Video: Powerful, Wide and Low 1970 Trans Am Could Be the Best Shed Build Ever

Recently featured on The Hoonigan’s web show, Build Biology, this wild 1970 Trans Am is 7ft wide, has 700-horsepower, and it was made in a shed. 

Custom car builder Riley Stair is typically known for building custom BMWs, and redirected his attention to this second-generation Trans Am. This incredible bird was built under an outdoor car port next to Stair’s parents house. He put an extreme amount of work and detail into the build — he hand formed the fender flares himself and rest of the bodywork was also done by hand. Only the media blasting and paint was contracted out, in terms of bodywork. 

This wild looking Trans Am has the power to backup its head turning appearance. Powering the build is a naturally aspirated 6.5-liter, 400 cubic inch LSX iron block from Motor Machine. It was built with custom 16.25:1 compression pistons and is controlled by a Holley Dominator ECU. This high-revving setup spins to 10,000 RPM, and when nitrous and methanol is thrown at it, it is capable of handling 1,000-horsepower. Equal length headers and an exhaust that exits under the passenger door give it a crazy growl.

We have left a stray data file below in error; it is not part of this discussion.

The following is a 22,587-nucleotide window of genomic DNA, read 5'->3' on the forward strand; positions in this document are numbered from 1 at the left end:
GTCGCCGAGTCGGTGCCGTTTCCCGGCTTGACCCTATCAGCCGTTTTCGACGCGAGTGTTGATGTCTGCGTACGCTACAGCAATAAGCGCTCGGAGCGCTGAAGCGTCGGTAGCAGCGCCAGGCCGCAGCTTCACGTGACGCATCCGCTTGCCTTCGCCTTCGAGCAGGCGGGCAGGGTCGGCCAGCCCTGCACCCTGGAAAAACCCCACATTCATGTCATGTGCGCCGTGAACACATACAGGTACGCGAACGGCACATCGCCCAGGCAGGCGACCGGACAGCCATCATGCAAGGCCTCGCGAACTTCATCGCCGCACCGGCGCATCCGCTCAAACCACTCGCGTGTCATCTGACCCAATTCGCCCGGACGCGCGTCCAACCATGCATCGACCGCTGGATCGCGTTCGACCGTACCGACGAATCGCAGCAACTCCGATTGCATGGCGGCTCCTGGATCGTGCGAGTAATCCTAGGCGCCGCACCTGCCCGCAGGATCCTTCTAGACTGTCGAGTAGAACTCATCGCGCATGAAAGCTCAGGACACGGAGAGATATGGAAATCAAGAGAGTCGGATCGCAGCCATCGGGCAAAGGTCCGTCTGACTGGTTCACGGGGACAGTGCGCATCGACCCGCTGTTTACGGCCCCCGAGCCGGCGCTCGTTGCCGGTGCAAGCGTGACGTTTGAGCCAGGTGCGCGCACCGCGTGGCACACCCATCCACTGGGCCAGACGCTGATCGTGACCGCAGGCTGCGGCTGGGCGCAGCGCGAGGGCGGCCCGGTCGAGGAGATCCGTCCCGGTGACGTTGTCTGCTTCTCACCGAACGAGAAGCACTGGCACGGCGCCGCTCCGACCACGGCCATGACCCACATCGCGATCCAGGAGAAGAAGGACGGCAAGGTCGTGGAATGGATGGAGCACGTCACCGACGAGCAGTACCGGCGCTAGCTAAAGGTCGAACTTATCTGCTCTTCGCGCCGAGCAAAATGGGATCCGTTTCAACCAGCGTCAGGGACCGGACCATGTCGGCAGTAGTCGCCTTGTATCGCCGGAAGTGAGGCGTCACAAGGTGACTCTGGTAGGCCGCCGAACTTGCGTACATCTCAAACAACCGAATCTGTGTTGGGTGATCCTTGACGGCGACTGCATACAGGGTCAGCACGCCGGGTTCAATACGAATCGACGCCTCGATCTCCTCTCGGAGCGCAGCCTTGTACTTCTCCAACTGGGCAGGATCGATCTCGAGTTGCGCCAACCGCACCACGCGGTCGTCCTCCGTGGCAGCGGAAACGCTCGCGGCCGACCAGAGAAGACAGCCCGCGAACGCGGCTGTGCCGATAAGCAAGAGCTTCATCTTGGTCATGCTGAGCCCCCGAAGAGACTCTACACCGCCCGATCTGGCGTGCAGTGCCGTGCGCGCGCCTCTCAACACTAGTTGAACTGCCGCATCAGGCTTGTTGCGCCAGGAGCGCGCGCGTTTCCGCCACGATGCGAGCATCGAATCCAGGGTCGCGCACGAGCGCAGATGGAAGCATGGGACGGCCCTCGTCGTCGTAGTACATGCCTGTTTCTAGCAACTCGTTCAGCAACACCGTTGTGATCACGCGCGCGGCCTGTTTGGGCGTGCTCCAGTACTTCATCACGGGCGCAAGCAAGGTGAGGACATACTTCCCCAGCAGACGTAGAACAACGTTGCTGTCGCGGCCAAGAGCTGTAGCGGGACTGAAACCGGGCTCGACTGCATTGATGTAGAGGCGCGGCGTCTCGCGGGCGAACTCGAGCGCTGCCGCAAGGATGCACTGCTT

Backing the engine is a T101A 4-speed, straight-cut gearbox that was borrowed directly from a NASCAR Cup car. The shifter shows a Dale Earnhardt Jr. inscription, that might indicate that the transmission came from one of his Hendrick Motorsports cars. 

The racing inspired build has a modernized suspension that’s based on a fully independent rear suspension and upgraded front suspension. Stair customized the geometry of the front and rear suspension, and has integrated parts from Ohlins, Eibach and Speedway Engineering for the dampers, springs and swaybars.

Built in a shed or not, this Pontiac Trans Am based machine is pretty genius. It was a hit when it was at the recent SEMA show, and the details of the build prove that Stair is a masterful innovator and fabricator. 

Source :

Hoonigan

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